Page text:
Symptomatic Pulmonary Arterial Hypertension After Mitral Valve Surgery

This study is currently recruiting participants. (see Contacts and Locations)
Verified March 2014 by Duke University
Sponsor:
Collaborators:
Northwestern University
Gilead Sciences
Information provided by (Responsible Party):
Duke University
ClinicalTrials.gov Identifier:
NCT01646541
First received: July 16, 2012
Last updated: March 7, 2014
Last verified: March 2014
  Purpose

Most patients with mitral valve disease are symptomatic with shortness of breath and a limited activity level prior to mitral valve surgery. Despite surgical repair or replacement of the mitral valve, many patients remain symptomatic with an impaired ability to live an active lifestyle. Often after extensive evaluation, no other pulmonary, left ventricular dysfunction, or valvular heart disease is responsible for the continued symptoms, and some of these patients will be limited by persistent pulmonary hypertension (PH) at rest or with exertion that is responsible for limiting their activity level and impacting their quality of their life.

It is our goal in the proposed study to systematically characterize symptomatic and asymptomatic patients greater than six months after mitral valve surgery using clinical data, echocardiographic evaluation, laboratory assessment, and in some patients, invasive hemodynamic measurements. The investigators will screen asymptomatic and symptomatic patients with resting echocardiography and also with echocardiography during exercise, as many patients will exhibit exercise-induced PH following mitral valve surgery. Pulmonary artery (PA) pressure will be estimated from echocardiography using Doppler-derived calculations. If elevated PA pressures are observed with echocardiography, then symptomatic patients will undergo right heart catheterization for invasive pressure measurement, which is the gold-standard for the diagnosis of PH. When PH is present and there is a normal wedge pressure (PCWP) during invasive pressure measurement, further assessment to identify potential candidates for PH therapy will be performed. This involves having patients breathe inhaled nitric oxide, a rapid-acting, pulmonary vasodilator with a short half-life. While breathing inhaled nitric oxide, blood pressure, PA pressure, PCWP, and cardiac output will be monitored to characterize individuals who could benefit symptomatically from pharmacotherapy to treat underlying PH. It is important to note that only a small minority of patients exhibit a positive vasodilator response and those with PH and a normal PCWP without an initial vasodilator response would still be identified as candidates for chronic PH therapy.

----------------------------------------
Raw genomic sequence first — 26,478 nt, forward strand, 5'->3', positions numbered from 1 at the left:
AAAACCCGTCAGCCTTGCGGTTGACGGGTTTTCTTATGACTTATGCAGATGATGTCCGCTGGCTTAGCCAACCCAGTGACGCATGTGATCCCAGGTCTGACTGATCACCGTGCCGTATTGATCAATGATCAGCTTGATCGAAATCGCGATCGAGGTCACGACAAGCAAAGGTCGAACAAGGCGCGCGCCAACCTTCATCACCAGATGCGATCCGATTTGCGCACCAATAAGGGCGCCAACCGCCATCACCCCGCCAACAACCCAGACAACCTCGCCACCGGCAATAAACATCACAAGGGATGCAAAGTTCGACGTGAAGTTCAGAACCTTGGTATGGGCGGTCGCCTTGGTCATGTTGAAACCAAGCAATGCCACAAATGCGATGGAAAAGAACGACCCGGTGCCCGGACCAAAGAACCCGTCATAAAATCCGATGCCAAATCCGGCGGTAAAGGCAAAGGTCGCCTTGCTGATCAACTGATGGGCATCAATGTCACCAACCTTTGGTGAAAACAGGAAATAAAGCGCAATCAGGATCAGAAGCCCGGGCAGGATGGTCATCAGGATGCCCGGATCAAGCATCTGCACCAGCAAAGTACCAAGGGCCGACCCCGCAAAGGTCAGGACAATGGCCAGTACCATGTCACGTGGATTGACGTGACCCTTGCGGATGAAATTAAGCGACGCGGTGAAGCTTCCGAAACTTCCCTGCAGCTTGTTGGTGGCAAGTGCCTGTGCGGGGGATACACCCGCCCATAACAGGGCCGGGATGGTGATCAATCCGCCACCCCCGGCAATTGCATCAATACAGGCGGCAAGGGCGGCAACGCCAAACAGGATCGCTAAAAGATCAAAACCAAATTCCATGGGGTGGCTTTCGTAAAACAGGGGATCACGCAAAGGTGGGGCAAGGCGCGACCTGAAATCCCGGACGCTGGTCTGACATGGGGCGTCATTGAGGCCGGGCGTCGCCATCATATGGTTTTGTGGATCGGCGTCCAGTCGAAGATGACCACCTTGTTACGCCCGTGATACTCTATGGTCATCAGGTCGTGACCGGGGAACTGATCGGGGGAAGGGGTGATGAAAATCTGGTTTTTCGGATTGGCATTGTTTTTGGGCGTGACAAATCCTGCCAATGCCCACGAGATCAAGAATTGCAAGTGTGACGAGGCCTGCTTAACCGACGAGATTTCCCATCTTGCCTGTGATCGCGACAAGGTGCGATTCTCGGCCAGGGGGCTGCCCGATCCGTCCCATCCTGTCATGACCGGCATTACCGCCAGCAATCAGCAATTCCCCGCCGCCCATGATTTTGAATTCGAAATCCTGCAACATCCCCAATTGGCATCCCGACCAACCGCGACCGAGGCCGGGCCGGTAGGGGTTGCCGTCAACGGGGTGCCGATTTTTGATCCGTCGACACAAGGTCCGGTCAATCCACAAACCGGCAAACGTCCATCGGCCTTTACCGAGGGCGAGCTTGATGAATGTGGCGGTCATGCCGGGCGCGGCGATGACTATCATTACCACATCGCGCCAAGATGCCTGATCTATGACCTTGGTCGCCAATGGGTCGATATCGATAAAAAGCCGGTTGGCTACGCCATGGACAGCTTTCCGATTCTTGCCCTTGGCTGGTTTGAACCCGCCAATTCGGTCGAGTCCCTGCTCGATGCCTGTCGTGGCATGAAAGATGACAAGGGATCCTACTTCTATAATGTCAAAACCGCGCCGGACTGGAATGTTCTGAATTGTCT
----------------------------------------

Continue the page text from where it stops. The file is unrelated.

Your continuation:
The information generated from this proposed research will make a significant contribution to the understanding of PH in a group of patients in whom it has not been previously studied. Scientific reports on the evaluation of patients with PH after mitral valve surgery are almost nonexistent from the modern era. Furthermore, patients with PH due to mitral valve disease have been excluded from clinical trials of agents currently approved by the U.S. Food and Drug Administration (FDA) to treat PH. Therefore, this work will carefully characterize PA pressures in an objective manner in a group of patients following mitral valve surgery who remain limited with respect to their activity levels. In addition, the investigators will gain a better understanding of the frequency with which patients have PH and a normal PCWP, which identifies a cohort of patients who could have an improvement in their symptoms and quality of life with chronic vasodilator treatment.


Condition
Pulmonary Hypertension
Mitral Valve Disease

Study Type: Observational
Study Design: Observational Model: Case Control
Time Perspective: Prospective
Official Title: Symptomatic Pulmonary Arterial Hypertension After Mitral Valve Surgery: Pilot, Screening Study

Resource links provided by NLM: